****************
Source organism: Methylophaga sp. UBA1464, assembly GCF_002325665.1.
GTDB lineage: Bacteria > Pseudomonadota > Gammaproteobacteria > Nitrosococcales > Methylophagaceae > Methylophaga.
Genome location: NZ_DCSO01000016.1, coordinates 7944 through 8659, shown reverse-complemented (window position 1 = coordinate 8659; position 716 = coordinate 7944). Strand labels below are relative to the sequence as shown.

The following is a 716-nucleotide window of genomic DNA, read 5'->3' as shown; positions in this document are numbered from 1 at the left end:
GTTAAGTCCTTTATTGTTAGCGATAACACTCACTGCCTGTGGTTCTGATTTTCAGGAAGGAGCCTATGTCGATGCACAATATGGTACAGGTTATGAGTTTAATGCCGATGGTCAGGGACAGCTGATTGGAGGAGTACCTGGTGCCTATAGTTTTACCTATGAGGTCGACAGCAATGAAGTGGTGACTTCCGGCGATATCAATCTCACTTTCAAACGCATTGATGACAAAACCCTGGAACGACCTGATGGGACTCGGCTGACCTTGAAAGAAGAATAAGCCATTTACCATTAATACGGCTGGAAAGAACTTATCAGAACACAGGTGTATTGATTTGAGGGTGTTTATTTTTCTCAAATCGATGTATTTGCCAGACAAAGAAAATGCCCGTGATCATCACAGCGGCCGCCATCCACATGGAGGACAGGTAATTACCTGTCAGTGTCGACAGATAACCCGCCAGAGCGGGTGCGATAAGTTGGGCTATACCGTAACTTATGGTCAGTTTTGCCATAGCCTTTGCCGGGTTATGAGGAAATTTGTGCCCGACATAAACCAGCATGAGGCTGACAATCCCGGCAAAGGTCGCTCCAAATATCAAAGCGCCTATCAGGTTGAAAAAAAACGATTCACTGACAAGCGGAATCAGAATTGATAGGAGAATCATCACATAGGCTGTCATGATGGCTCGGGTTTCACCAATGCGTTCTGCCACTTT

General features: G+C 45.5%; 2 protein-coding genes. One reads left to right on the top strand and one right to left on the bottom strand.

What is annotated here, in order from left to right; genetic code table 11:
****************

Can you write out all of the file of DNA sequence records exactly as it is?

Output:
Source organism: Methylophaga sp. UBA1464, assembly GCF_002325665.1.
GTDB lineage: Bacteria > Pseudomonadota > Gammaproteobacteria > Nitrosococcales > Methylophagaceae > Methylophaga.
Genome location: NZ_DCSO01000016.1, coordinates 7944 through 8659, shown reverse-complemented (window position 1 = coordinate 8659; position 716 = coordinate 7944). Strand labels below are relative to the sequence as shown.

The following is a 716-nucleotide window of genomic DNA, read 5'->3' as shown; positions in this document are numbered from 1 at the left end:
GTTAAGTCCTTTATTGTTAGCGATAACACTCACTGCCTGTGGTTCTGATTTTCAGGAAGGAGCCTATGTCGATGCACAATATGGTACAGGTTATGAGTTTAATGCCGATGGTCAGGGACAGCTGATTGGAGGAGTACCTGGTGCCTATAGTTTTACCTATGAGGTCGACAGCAATGAAGTGGTGACTTCCGGCGATATCAATCTCACTTTCAAACGCATTGATGACAAAACCCTGGAACGACCTGATGGGACTCGGCTGACCTTGAAAGAAGAATAAGCCATTTACCATTAATACGGCTGGAAAGAACTTATCAGAACACAGGTGTATTGATTTGAGGGTGTTTATTTTTCTCAAATCGATGTATTTGCCAGACAAAGAAAATGCCCGTGATCATCACAGCGGCCGCCATCCACATGGAGGACAGGTAATTACCTGTCAGTGTCGACAGATAACCCGCCAGAGCGGGTGCGATAAGTTGGGCTATACCGTAACTTATGGTCAGTTTTGCCATAGCCTTTGCCGGGTTATGAGGAAATTTGTGCCCGACATAAACCAGCATGAGGCTGACAATCCCGGCAAAGGTCGCTCCAAATATCAAAGCGCCTATCAGGTTGAAAAAAAACGATTCACTGACAAGCGGAATCAGAATTGATAGGAGAATCATCACATAGGCTGTCATGATGGCTCGGGTTTCACCAATGCGTTCTGCCACTTT

General features: G+C 45.5%; 2 protein-coding genes. One reads left to right on the top strand and one right to left on the bottom strand.

What is annotated here, in order from left to right; genetic code table 11: